Research File:
Margaret Hooker
descendant of:  Thomas Hooker (July 5, 1586 – July 7, 1647) (See bottom of Page)

William Letcher Bundy b: 1852 Manchester, Clay County, Kentucky d: 1930 in Laurel County, Kentucky & Margaret (Margarette) Hooker b: 1856 in Manchester, Clay Co, Ky m: 24 Oct 1874 - Clay Co,Ky - m: 1874 in Manchester, Clay County, Kentucky
daughter of: 
James Hooker - b: 1826 in Patrick Co. Va or Tn - d: 1904 in Manchester, Clay Co. Ky. Burial: Engine Cemetery, Manchester, Clay Co. Ky. &  Emaline "Emily" Hacker (Heacker) - b: Abt. 1834 in Clay Co, Ky - d: abt. 1879 in Clay Co, Ky. m: Bef. 1852
James Hooker was a member of: 7th Kentucky Vol Inf - he was married (2) Sophia Coleman m: 1890 in Clay Co., Ky
son of
Esam (Easam) Hooker b: Abt. 1796 in Patrick County, Va. & Jursey (Jennie or Jinsey) Blancet - b: Abt. 1797 in Virginia m: Abt. 1814 in Patrick County, Va - *2nd Wife of Esom (Easam) Hooker: Elizabeth Adams m: June 19, 1862 in Barbourville, Knox County, Kentucky

There is mention of a George R. Hooker of Clay Co. who was the brother of James Hooker who was the father of Margaret Hooker who we are decendant from.  The court documents lists the date as being 1839 and mentions that James Hooker was the father of Joseph Hooker and there was a deed registered in Knox Co court 27 May 1817.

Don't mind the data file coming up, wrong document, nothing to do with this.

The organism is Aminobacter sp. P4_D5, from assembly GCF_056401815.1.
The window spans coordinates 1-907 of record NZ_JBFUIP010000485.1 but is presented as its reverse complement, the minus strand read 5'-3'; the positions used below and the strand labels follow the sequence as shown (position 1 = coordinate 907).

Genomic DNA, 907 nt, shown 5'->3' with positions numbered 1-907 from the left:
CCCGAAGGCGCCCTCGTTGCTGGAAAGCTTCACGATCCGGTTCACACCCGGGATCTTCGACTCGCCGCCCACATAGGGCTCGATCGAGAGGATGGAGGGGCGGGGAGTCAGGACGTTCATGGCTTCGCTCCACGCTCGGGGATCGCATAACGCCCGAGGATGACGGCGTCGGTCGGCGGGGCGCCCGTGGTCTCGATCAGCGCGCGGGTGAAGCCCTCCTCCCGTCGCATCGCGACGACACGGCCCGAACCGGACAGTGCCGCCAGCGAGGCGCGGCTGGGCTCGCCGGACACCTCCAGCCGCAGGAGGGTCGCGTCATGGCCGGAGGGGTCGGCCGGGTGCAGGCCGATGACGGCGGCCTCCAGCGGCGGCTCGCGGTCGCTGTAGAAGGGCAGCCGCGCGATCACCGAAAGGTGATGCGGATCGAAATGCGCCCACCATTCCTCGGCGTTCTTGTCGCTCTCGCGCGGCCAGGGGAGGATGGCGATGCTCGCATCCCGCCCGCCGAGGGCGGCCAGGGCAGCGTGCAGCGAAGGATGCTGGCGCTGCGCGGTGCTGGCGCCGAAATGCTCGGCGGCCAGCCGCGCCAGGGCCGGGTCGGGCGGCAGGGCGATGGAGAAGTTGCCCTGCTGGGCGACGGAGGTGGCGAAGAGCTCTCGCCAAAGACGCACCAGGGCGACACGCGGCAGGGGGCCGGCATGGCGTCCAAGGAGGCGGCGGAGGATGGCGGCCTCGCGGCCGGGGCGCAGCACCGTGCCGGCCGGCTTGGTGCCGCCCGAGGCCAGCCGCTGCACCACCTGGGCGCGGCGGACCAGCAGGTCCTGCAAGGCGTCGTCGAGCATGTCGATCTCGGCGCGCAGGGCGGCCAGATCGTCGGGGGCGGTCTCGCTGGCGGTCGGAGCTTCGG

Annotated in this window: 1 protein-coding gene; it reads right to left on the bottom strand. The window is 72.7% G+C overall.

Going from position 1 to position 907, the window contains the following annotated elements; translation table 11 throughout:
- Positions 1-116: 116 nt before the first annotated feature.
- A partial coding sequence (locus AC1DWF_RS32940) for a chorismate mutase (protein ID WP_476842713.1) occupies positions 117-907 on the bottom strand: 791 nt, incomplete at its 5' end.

Hooker families descended from James Hooker b1827 and wife Emily b 1832 he was from NC 
Their children were: Clinton Hooker b 1854 knox Co m Mary J. Wagners  had son Franklin b 1878; Franklin Hooker b 1856; Margarette Hooker m 10-24-1874 - William Letcher Bundy b
1853; Catherine Hooker b 1861 m 5-7-1896 to Milliard Scalf;  Elizabeth Hooker b1862; John Hooker b 1864; Salley Hooker b 1865; Daniel Hooker b1869; Nancy Hooker b 1869; Mary Hooker b 1853.Marriages:  Cassie Hooker m Chester Scalf 11-28-1906 Catherine Hooker m Milliard Scalf 5-7-1896 Zelphia Hooker m Jarvis Gray 5-25-1894 Zenia Hooker m Henry Scalf 7-18-1903


Thomas Hooker (July 5, 1586 – July 7, 1647) was a prominent Puritan colonial leader, who founded the Colony of Connecticut after dissenting with Puritan leaders in Massachusetts. He was known as an outstanding speaker and a leader of universal Christian suffrage.

Called today “the Father of Connecticut,” Thomas Hooker was a towering figure in the early development of colonial New England. He was one of the great preachers of his time, an erudite writer on Christian subjects, the first minister of Cambridge, Massachusetts, one of the first settlers and founders of both the city of Hartford and the state of Connecticut, and cited by many as the inspiration for the "Fundamental Orders of Connecticut," cited by some as the world's first written democratic constitution that established a representative government.[2]

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